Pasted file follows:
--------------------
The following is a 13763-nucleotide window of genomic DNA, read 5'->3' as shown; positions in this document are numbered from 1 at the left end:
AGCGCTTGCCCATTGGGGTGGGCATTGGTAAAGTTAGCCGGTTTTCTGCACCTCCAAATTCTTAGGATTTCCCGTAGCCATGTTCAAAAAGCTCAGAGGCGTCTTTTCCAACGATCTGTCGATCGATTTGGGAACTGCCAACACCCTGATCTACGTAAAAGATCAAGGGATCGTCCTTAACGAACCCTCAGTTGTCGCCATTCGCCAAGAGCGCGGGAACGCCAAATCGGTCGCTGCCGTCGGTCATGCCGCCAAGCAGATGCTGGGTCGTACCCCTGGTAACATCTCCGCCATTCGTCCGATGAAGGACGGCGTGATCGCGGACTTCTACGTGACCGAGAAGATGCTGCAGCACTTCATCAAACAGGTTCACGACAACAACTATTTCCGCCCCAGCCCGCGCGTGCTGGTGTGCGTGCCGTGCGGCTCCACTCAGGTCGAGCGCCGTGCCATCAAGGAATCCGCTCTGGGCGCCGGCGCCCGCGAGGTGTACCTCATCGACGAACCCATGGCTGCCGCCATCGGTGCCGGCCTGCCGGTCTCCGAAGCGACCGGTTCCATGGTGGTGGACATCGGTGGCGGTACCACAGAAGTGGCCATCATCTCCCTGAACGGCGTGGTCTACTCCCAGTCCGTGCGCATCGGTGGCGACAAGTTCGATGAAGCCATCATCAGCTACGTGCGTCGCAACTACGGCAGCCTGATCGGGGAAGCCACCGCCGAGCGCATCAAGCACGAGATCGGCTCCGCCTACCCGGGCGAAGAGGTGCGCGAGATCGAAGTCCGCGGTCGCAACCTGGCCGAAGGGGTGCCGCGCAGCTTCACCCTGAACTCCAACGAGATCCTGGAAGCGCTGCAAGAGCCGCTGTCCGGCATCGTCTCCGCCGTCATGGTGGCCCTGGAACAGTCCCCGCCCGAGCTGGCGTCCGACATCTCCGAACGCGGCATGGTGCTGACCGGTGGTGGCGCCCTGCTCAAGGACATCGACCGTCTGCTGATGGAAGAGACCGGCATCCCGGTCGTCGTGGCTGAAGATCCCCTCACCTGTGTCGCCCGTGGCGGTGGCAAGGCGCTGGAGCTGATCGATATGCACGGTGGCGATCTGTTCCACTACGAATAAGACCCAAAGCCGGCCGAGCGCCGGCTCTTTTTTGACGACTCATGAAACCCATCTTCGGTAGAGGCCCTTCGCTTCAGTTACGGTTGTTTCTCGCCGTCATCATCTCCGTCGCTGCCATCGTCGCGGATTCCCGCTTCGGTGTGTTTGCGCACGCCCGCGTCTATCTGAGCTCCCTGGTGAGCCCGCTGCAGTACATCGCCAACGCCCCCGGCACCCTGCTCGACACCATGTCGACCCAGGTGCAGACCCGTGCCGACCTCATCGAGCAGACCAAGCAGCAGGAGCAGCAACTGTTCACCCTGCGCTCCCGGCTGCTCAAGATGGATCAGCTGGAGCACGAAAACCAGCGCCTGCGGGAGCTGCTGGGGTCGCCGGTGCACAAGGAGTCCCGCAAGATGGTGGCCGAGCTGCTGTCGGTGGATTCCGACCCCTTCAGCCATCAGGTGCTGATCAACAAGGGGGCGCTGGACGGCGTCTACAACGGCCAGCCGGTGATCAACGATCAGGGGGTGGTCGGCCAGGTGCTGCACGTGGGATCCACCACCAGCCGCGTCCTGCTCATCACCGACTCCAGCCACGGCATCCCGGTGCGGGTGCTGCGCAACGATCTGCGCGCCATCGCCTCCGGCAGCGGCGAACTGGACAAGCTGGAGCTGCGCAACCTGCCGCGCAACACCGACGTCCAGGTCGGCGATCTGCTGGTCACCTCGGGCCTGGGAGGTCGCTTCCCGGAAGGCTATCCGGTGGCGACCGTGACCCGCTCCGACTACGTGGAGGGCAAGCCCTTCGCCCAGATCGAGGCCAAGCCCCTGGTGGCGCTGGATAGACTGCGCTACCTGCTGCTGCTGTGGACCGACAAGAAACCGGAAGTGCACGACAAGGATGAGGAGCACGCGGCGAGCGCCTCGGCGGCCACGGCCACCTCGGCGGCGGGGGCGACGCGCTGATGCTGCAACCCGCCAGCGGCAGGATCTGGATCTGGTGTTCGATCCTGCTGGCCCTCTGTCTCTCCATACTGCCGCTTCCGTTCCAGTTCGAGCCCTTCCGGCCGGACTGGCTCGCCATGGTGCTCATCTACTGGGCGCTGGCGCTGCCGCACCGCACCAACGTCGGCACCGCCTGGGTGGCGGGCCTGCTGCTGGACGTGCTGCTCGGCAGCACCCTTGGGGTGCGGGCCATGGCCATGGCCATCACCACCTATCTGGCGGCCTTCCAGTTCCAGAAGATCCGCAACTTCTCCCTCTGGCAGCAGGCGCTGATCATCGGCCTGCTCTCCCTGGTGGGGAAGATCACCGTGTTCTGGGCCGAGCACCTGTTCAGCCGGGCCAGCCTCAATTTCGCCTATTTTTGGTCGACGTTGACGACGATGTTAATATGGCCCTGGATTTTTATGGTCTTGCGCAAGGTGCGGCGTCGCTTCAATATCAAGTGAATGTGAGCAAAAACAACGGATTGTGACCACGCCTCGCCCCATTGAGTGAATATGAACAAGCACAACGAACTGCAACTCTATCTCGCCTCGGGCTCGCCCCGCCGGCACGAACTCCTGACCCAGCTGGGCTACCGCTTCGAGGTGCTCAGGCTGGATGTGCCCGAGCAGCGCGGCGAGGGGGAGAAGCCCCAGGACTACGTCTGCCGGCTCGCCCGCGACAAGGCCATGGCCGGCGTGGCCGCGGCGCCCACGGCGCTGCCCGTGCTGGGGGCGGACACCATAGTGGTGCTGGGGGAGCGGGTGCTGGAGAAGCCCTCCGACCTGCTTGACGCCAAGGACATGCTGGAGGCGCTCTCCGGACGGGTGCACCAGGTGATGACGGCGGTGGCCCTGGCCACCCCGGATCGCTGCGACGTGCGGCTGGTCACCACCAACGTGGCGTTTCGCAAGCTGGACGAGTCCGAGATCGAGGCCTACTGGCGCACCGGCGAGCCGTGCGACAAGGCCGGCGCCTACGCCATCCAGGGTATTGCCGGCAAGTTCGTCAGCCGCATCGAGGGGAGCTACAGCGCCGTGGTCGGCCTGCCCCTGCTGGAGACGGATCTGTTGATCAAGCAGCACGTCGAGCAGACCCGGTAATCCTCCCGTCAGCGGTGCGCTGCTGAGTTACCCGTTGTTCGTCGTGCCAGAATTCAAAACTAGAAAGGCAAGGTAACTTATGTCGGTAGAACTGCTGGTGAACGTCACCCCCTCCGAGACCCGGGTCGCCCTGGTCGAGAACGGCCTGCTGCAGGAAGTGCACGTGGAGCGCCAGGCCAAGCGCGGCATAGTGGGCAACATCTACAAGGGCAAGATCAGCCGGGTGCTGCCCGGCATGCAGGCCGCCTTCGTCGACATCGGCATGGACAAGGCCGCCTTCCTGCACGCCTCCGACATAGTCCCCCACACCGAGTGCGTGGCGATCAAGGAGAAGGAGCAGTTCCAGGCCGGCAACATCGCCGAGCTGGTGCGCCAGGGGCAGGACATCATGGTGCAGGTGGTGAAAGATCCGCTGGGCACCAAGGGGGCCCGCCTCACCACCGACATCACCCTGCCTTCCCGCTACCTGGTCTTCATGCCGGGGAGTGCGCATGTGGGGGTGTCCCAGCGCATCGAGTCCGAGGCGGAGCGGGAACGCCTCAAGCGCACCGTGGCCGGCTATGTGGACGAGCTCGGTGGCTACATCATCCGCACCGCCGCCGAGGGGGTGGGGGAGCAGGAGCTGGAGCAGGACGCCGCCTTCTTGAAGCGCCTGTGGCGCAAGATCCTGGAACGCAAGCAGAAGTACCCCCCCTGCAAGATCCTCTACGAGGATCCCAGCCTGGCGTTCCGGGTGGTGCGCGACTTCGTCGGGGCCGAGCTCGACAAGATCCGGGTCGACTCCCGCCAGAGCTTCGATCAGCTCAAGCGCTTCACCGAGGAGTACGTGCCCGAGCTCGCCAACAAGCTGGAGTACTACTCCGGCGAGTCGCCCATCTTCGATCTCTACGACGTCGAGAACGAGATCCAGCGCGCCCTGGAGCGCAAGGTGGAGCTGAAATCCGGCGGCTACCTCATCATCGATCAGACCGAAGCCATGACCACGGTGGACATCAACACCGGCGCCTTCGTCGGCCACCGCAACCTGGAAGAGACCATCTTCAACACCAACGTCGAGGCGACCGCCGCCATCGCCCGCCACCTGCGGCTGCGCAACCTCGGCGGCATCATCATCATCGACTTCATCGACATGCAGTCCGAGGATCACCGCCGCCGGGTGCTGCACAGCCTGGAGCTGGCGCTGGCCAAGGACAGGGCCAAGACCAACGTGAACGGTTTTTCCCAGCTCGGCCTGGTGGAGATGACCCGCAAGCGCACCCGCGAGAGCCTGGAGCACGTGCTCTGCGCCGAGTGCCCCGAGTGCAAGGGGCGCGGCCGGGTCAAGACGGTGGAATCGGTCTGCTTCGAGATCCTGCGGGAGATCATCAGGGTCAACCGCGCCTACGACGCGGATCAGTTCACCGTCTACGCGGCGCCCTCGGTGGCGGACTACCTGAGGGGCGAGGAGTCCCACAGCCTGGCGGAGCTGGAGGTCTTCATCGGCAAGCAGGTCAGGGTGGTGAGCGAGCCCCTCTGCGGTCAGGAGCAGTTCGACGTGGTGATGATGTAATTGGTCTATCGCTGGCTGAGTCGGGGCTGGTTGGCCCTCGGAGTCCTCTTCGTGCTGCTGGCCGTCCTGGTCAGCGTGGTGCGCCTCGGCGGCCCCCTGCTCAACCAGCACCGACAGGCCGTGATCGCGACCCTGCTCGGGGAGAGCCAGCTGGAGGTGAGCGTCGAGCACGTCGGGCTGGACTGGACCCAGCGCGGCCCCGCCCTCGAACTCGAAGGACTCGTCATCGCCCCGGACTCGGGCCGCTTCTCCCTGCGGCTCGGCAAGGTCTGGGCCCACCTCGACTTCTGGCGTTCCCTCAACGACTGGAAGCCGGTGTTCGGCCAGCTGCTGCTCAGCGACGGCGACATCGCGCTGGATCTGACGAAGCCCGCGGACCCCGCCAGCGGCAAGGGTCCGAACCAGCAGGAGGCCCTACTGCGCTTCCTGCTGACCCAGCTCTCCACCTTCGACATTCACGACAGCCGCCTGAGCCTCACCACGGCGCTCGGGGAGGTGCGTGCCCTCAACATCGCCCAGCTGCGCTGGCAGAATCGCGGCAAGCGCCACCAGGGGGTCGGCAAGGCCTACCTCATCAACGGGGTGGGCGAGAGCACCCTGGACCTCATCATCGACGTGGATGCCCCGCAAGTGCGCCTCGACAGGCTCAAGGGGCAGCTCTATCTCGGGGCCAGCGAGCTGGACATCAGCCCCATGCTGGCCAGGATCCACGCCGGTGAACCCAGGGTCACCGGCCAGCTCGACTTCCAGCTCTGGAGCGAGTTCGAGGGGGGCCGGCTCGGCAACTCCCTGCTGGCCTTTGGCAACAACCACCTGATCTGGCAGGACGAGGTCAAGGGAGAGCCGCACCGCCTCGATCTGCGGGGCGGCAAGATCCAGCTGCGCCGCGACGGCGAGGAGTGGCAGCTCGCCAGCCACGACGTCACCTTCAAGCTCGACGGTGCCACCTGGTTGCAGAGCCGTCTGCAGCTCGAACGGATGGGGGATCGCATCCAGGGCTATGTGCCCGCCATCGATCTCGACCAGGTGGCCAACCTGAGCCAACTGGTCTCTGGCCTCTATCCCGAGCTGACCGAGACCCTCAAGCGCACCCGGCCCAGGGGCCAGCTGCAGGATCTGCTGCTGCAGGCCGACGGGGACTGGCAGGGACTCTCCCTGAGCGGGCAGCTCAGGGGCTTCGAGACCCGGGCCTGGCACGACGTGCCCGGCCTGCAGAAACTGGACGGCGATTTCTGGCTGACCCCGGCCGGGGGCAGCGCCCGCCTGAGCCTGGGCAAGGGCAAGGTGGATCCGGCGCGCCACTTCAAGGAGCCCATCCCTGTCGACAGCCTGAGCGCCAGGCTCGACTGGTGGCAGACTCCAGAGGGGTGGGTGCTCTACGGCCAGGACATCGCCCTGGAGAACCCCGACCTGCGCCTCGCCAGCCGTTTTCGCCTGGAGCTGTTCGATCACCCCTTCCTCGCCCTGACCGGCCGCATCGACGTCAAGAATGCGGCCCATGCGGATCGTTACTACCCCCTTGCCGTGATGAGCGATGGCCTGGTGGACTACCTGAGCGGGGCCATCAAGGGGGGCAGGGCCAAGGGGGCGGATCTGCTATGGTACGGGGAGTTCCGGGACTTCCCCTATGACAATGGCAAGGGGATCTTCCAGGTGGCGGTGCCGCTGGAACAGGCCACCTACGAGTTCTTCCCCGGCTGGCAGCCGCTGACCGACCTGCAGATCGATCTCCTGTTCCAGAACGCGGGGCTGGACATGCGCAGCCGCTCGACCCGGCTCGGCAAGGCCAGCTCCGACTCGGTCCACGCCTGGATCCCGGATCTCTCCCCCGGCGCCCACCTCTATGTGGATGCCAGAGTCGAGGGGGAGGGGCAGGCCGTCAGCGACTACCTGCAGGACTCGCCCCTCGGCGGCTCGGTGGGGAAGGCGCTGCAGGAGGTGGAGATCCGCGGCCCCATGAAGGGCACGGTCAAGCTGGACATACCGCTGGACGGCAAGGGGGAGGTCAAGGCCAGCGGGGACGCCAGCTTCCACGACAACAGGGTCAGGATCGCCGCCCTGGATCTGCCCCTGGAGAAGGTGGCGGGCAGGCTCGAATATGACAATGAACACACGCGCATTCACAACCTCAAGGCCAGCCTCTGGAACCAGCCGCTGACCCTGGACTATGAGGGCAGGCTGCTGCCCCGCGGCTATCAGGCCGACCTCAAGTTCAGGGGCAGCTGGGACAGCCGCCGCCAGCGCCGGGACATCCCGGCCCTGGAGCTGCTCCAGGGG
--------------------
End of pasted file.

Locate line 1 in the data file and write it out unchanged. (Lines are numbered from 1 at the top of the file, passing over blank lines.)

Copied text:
The following is a 13763-nucleotide window of genomic DNA, read 5'->3' as shown; positions in this document are numbered from 1 at the left end: